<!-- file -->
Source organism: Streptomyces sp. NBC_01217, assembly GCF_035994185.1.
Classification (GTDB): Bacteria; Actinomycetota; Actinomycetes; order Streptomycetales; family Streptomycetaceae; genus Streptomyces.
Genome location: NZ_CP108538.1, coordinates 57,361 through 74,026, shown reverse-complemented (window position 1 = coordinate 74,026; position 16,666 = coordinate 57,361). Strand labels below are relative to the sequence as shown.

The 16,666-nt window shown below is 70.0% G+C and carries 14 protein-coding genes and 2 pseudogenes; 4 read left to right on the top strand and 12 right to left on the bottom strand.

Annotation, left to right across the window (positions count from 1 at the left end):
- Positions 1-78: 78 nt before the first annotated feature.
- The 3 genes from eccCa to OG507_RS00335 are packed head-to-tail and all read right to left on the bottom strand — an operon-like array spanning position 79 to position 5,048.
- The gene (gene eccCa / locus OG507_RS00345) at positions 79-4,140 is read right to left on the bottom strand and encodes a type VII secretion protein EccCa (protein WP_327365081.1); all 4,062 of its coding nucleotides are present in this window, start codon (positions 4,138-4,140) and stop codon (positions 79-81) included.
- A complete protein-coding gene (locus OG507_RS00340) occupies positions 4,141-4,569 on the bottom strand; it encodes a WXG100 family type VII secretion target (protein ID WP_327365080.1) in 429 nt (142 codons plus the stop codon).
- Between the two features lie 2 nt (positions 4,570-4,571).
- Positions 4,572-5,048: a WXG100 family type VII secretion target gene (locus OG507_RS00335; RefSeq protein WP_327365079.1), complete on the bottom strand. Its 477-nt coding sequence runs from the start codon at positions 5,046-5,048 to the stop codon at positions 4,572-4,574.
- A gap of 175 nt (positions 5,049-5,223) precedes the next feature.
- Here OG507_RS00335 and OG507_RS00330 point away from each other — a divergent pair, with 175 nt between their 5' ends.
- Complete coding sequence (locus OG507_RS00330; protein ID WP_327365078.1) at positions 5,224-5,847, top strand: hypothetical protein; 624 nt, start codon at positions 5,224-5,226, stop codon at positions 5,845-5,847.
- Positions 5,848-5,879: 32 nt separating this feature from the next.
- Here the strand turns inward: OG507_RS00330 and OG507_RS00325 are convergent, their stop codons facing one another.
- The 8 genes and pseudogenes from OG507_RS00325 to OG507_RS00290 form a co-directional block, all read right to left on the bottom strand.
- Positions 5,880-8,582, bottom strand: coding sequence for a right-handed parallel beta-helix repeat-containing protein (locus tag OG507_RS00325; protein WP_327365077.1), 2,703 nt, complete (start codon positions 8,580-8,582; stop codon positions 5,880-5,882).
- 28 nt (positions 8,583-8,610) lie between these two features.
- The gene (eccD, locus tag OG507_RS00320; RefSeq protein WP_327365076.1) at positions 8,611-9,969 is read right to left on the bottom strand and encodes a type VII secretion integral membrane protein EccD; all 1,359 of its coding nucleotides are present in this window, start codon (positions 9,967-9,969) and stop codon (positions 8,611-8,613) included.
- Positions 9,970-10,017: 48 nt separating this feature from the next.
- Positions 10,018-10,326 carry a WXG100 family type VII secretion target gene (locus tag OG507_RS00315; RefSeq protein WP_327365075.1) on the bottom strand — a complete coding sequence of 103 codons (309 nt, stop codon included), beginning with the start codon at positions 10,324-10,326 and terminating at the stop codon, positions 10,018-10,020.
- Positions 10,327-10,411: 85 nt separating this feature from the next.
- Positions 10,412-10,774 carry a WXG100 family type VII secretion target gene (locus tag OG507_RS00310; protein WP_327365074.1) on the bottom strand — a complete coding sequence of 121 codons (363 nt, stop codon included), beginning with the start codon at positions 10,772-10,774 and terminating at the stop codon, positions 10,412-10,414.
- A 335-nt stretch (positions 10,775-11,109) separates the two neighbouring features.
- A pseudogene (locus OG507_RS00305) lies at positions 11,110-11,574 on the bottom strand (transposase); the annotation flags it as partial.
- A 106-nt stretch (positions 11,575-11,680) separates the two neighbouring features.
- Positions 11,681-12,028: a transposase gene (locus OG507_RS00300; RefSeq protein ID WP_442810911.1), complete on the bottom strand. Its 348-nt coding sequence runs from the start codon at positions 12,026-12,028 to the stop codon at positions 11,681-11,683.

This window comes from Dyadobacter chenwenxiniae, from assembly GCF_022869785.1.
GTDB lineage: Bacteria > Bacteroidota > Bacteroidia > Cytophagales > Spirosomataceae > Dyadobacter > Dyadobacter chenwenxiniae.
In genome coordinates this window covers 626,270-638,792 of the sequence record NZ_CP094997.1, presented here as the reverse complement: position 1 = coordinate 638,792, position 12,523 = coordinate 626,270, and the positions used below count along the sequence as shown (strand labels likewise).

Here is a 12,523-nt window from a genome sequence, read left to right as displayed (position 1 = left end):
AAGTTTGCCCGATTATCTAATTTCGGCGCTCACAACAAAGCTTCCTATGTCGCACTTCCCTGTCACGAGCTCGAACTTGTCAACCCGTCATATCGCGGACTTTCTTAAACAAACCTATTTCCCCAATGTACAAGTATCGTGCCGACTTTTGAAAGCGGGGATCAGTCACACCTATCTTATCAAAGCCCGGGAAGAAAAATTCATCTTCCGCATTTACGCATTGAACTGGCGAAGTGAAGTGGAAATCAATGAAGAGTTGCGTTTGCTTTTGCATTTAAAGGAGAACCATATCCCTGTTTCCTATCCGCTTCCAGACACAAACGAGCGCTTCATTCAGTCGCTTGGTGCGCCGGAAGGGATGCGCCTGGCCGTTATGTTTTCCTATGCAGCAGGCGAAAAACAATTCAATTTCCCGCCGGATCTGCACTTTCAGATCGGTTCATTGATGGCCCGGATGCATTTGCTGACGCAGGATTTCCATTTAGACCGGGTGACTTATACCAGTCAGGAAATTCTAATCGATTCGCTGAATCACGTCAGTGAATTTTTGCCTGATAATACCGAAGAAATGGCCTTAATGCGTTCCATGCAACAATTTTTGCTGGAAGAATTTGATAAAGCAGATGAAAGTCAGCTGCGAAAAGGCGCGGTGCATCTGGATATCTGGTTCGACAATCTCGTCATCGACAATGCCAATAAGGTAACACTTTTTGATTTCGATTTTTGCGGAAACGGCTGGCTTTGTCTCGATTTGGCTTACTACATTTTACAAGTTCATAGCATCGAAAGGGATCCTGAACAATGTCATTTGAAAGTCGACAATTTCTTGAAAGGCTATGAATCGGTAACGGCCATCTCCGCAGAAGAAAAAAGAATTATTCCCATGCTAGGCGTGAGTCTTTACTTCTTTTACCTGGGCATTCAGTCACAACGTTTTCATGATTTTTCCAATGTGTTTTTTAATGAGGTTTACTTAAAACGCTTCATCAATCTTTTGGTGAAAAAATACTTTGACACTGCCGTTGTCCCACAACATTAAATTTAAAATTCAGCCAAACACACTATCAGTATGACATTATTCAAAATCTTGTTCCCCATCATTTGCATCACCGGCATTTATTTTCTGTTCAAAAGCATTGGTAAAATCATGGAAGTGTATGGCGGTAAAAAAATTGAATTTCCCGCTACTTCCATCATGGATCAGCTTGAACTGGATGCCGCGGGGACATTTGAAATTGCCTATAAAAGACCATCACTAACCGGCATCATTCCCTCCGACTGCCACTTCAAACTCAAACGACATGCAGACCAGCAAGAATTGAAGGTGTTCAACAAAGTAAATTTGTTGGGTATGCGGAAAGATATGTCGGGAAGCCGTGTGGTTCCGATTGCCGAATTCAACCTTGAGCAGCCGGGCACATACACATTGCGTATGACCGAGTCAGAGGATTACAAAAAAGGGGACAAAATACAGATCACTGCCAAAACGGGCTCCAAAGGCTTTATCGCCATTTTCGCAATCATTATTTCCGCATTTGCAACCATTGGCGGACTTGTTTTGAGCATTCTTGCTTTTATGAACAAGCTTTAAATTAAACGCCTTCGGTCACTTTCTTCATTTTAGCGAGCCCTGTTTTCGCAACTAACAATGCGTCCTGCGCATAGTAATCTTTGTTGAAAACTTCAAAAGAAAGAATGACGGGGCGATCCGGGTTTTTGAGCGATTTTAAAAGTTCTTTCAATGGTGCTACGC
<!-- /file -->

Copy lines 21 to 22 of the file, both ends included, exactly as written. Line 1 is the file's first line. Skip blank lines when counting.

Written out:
- Positions 9,970-10,017: 48 nt separating this feature from the next.
- Positions 10,018-10,326 carry a WXG100 family type VII secretion target gene (locus tag OG507_RS00315; RefSeq protein WP_327365075.1) on the bottom strand — a complete coding sequence of 103 codons (309 nt, stop codon included), beginning with the start codon at positions 10,324-10,326 and terminating at the stop codon, positions 10,018-10,020.